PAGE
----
Case in point, you drastically overestimate the power and knowledge scientists have to declare what is truth and what is not.

    And you really don't think that's not political either?


    Hate to say it, but with enough money, power, and influence, anyone can win a Nobel prize. As for the money, well, we all know what money can do to a person once they have too much of it.

    It's sad what a few materialistic things can do to sway people from the truth and what is important.

    Prove it on what basis? Scientific testing again?

    Not everything can be scientifically tested. Was there a sunrise on February 7th, 1643? Yes, but can you scientifically prove that?

    Scientists aren't gods or deities. They don't hold the books of all truth or sit in positions of divine authority that holds limitless power and declaration over what is truth and what is false. They're humans just like you and I. They don't know everything and make mistakes all the time, just like we do. Heck, there are plenty of things even you know that even the best of scientists don't. I think atheists in general give them far, far too much credit.

    All it means is being open-minded to occurrences that science cannot explain and go beyond what humans can test and understand. It's not even asking for that much.

    Are there things beyond what you can see, hear, smell, taste, and touch? Are there things that go beyond what you see on a daily basis? A yes to both of these is all it takes.

    Today we call it quantum mechanics. In ancient times, they could have referred to such principles as something different yet still be aware of them.

    How do you know Wyatt made up his evidence? What do you have that supports this claim? What motive and gain would Wyatt have for doing that, and how well do you know him to the point where you are certain he would do that?

    Also, you still didn't answer the questions, so I'll repeat them again:

    Why else would bones and chariot wheels be at the Red Sea Crossing site? Or ruins at Sodom and Gomorrah? If you don't believe the biblical events, then there has to be some other explanation for these, and there isn't any.

    Which particular photo of a vaguely shaped rock are you referring to?

    Also, if you checked the links, there was way, WAY more than just one photo of rocks in there. So even if there was just this one particular photo that missed the mark (again, point to me which photo this is), there was still truckloads of more evidence in there. I'm not saying Ron Wyatt is perfect, but he certainly went the extra mile to provide plenty of clear photographs and research that supports the Bible.

    That's what photos and videos are for! Show us that grail, you knucklehead! Show us the same kinds of photos and videos that Wyatt provided with explanations, Bible references, and analysis!

    Oops. It's okay, I know you were only kidding.

    Well, that's certainly a sad state to live in. Ever... stop for a moment to consider what the world would be like if everyone had that same kind of mentality? No trust, no cooperation, no teamwork? Certainly would be a darker, colder, more apathetic world.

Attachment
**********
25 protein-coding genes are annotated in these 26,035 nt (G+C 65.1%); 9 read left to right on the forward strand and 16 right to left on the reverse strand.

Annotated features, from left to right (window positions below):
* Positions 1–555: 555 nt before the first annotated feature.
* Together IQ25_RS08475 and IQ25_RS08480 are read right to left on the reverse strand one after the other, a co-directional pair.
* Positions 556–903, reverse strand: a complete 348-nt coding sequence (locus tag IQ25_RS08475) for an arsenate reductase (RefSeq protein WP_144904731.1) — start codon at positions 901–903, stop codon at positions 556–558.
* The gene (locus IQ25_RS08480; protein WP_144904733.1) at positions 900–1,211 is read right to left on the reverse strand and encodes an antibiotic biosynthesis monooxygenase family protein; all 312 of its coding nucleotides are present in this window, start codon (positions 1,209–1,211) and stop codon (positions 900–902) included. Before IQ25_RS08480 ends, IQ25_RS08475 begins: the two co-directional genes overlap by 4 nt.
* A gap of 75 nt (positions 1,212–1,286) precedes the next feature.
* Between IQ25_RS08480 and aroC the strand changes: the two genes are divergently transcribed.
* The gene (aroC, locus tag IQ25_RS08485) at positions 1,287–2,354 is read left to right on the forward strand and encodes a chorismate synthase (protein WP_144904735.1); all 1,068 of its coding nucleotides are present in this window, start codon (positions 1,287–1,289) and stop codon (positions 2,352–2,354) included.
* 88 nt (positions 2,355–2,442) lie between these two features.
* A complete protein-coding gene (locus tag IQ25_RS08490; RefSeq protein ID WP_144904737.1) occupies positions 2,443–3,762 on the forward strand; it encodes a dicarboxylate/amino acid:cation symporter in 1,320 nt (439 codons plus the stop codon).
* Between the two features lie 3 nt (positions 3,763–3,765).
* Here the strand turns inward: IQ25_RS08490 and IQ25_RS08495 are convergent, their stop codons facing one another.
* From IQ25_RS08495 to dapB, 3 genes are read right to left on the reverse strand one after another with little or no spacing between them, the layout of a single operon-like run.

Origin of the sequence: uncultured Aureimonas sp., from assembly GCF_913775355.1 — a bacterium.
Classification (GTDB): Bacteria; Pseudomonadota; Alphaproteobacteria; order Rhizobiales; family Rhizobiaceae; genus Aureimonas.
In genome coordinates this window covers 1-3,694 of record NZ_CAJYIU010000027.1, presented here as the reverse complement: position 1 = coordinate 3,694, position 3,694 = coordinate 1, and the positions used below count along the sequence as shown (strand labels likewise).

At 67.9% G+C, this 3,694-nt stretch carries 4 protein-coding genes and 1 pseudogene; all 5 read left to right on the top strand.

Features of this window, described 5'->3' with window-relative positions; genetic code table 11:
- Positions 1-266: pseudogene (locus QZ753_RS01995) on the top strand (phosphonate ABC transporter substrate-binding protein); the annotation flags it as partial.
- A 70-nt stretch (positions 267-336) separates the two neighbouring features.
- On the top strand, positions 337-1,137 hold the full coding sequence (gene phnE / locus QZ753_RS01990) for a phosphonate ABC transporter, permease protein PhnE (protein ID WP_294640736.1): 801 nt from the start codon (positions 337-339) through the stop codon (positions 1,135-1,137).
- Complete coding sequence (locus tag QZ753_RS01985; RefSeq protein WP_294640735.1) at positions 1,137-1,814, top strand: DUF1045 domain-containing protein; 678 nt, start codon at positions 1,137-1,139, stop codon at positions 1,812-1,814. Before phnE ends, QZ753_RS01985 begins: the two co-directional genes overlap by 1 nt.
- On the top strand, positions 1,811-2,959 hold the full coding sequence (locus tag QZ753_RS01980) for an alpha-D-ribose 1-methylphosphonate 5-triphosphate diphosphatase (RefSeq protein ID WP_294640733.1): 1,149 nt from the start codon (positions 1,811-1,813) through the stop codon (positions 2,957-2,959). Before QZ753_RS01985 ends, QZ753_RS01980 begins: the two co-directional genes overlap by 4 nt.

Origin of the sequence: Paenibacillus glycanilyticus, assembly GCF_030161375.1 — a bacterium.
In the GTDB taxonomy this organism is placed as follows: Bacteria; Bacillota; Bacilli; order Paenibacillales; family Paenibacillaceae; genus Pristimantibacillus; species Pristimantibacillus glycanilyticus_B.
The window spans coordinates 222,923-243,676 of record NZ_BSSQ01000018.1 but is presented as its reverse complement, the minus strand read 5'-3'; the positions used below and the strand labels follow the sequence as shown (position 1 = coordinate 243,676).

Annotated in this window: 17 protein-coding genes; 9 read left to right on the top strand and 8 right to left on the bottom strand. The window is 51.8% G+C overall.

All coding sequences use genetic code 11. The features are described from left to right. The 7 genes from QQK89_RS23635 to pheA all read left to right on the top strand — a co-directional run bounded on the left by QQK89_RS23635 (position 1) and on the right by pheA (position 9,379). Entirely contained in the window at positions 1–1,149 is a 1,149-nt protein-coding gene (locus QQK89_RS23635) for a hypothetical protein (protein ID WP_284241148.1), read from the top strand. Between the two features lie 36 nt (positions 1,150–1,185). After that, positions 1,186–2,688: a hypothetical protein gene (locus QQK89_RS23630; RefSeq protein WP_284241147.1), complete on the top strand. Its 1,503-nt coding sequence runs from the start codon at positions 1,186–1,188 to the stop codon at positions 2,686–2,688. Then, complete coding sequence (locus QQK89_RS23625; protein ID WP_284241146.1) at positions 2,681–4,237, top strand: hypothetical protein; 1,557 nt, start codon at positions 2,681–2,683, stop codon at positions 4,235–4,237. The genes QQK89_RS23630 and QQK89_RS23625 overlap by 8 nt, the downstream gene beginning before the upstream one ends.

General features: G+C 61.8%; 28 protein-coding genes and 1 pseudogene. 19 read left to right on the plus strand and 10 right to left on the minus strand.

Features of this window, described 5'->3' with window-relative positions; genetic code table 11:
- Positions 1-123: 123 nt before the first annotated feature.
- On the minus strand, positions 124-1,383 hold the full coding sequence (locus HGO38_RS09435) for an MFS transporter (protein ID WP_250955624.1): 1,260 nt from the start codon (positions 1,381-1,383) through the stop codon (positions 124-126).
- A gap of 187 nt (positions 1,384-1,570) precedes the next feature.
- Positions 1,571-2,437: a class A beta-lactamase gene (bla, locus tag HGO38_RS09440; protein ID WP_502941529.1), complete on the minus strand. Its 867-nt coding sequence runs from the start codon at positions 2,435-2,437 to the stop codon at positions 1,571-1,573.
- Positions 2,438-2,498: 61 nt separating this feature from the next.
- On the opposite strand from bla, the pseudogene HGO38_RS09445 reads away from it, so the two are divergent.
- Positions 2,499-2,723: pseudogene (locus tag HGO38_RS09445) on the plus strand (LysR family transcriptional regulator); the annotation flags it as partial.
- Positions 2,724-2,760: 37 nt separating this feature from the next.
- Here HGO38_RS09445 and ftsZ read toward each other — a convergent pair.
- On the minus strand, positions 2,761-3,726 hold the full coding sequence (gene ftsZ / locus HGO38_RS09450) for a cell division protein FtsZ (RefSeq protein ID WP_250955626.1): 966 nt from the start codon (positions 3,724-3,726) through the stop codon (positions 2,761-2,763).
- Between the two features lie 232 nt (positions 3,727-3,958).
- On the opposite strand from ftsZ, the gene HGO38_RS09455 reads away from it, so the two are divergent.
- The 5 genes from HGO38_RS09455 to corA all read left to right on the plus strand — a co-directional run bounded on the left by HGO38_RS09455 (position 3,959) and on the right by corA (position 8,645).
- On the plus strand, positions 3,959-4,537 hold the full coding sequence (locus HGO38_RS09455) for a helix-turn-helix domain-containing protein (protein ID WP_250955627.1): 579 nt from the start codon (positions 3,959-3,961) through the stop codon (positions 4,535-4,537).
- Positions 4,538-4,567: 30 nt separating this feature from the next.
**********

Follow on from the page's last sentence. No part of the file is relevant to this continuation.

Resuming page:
It sounds more like you have a personal issue with believing anyone you interact with could be a liar as opposed to simply not agreeing with presented evidence.

    SILVER XD Momentai, bro.

    I was going to make an actual reply but then I read on and realized you continued to try and state things along the lines of "Scientists don't know X thing, therefore science can't be trusted" and "'God' exists outside of logic so you can't touch my religion with your science because reasons". I'll leave this cesspool alone.
  11. Zora

    Zora Who dies first?

    well, i was blown off quickly.

    First point, yes the scientific community doubts a great global flood could happen for reasons so concrete they're more likely to be rejected from publication for being trivial than being wrong (e.g. how come there's no mass extinction within the past 10,000 years).

    Or at least it would be, if it weren't for the fact that research into climate change prompts interest in sea level rises that we can see, for example here, no spike that would correlate to a global flood within the past 20,000 years.

    And yes, while we're not sure how water made its way to earth, we're pretty sure it's been around for a long time. This source, for example, indicates that liquid water has been here at lest 4.4 million-ish years ago (i.e. not long after earth was formed). Point is, water was here so long before Noah's flood allegedly happened that to talk about its origins is a red herring altogether.
    Last edited: Nov 9, 2014
  12. Brutaka

    Brutaka Ignition

    Uuuuuuuuuuuuuuum, dude, that's the nobel peace prize! That has nothing to do with what I'm talking about! What are you even on, AA!?
    Look, any scientist worth his beans is trying to get a nobel prize in a science field, and disproving a legitimate theory is the best way to do just that. In a field of skepticism, you have to really do it too.
    And leaving a field intact doesnt get you anything as far as material prizes, so you'd think if scientists were corrupted, thered be less theories alive, ya?
    Last edited: Nov 9, 2014

    SILVER XD Momentai, bro.

    I'd just like to point out that there would have been far too few members of any species on the ark to have the "kind" actually survive. Only one male and one female literally gives you the most narrow gene pool possible, dooming the species as inbreeding becomes the only option for procreation and the offspring inevitably become sterile and too disfunctional to even survive. Yes, this goes for humans too. There may have been Noah and wife and his sons and their wives but that's still far too few eligable mates and most of them share familial genetics already.